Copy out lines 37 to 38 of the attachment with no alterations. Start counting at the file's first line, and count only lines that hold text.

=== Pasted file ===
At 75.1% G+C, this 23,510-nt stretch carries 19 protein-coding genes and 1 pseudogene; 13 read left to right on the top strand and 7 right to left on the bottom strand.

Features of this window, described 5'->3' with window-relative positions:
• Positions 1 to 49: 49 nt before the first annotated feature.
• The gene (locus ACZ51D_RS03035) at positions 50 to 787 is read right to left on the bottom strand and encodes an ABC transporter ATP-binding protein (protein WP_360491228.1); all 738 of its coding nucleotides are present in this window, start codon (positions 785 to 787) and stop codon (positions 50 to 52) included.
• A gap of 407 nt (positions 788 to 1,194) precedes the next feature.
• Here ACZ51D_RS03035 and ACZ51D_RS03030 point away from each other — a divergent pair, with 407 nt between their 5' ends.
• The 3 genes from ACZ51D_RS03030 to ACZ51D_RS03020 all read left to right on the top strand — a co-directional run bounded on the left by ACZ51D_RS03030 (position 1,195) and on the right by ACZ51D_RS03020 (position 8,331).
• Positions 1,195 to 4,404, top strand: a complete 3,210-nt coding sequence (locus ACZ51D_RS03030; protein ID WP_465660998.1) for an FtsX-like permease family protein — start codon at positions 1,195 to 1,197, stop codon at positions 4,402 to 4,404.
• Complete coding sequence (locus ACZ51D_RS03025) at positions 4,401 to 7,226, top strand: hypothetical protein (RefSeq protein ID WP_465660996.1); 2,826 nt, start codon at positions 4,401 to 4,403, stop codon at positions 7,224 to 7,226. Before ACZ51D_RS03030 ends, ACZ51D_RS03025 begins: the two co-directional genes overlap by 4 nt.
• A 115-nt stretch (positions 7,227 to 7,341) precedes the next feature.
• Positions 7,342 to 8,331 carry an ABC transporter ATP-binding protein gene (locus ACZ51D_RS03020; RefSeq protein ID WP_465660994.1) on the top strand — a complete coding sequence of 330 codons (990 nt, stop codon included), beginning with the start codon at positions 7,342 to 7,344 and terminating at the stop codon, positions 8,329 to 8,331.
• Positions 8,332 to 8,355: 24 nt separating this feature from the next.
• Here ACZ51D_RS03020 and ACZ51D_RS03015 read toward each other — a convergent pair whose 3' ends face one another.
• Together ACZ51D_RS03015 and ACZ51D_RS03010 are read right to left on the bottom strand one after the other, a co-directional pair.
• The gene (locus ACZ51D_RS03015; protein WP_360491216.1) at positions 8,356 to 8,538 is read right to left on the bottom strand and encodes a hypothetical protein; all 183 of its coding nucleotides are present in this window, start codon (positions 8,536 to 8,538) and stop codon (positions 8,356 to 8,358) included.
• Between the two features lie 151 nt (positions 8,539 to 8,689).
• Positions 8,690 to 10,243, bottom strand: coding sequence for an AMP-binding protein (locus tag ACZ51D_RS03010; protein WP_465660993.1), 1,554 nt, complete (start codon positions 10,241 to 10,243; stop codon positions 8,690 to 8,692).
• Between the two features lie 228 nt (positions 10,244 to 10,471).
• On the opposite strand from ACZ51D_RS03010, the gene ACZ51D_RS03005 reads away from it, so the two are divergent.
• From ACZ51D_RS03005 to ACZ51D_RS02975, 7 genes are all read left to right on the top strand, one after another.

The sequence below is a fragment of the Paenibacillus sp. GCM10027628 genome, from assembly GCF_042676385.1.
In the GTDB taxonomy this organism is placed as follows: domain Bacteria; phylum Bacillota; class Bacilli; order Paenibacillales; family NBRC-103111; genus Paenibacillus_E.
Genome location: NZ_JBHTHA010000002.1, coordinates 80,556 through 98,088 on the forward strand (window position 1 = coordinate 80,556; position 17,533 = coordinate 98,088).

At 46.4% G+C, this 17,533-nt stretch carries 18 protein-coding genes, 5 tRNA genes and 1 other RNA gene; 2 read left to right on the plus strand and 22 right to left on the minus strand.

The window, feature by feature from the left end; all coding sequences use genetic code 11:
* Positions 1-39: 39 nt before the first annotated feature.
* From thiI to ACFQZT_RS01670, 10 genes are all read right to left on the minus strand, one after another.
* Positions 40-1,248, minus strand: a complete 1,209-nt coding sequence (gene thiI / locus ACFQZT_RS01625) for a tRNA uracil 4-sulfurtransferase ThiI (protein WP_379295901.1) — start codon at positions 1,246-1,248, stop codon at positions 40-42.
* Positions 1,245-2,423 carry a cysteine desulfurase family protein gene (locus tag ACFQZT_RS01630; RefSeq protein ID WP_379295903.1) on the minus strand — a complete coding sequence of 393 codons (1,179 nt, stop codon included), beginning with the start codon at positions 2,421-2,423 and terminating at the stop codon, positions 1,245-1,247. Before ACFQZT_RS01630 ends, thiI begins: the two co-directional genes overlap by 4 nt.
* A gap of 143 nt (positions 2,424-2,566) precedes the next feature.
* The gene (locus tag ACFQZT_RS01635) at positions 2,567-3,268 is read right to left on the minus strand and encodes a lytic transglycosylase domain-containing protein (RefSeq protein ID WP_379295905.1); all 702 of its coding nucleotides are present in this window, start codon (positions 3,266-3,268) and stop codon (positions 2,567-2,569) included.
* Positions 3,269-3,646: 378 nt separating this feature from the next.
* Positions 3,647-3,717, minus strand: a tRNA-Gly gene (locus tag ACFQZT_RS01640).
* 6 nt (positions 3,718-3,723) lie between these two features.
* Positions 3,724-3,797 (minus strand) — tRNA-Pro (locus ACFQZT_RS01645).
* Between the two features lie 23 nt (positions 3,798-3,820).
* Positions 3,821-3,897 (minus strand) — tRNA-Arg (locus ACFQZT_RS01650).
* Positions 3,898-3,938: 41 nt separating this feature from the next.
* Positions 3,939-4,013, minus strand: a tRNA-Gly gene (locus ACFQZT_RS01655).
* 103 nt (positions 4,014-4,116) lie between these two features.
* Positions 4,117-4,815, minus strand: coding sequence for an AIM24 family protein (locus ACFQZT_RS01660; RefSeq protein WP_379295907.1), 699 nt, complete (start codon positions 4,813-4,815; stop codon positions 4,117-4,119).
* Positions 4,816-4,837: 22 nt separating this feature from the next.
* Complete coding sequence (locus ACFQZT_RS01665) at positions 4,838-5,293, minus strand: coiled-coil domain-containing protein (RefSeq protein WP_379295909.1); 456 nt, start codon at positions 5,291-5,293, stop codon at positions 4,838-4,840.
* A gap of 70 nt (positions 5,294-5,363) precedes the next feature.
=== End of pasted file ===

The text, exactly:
* Positions 3,821-3,897 (minus strand) — tRNA-Arg (locus ACFQZT_RS01650).
* Positions 3,898-3,938: 41 nt separating this feature from the next.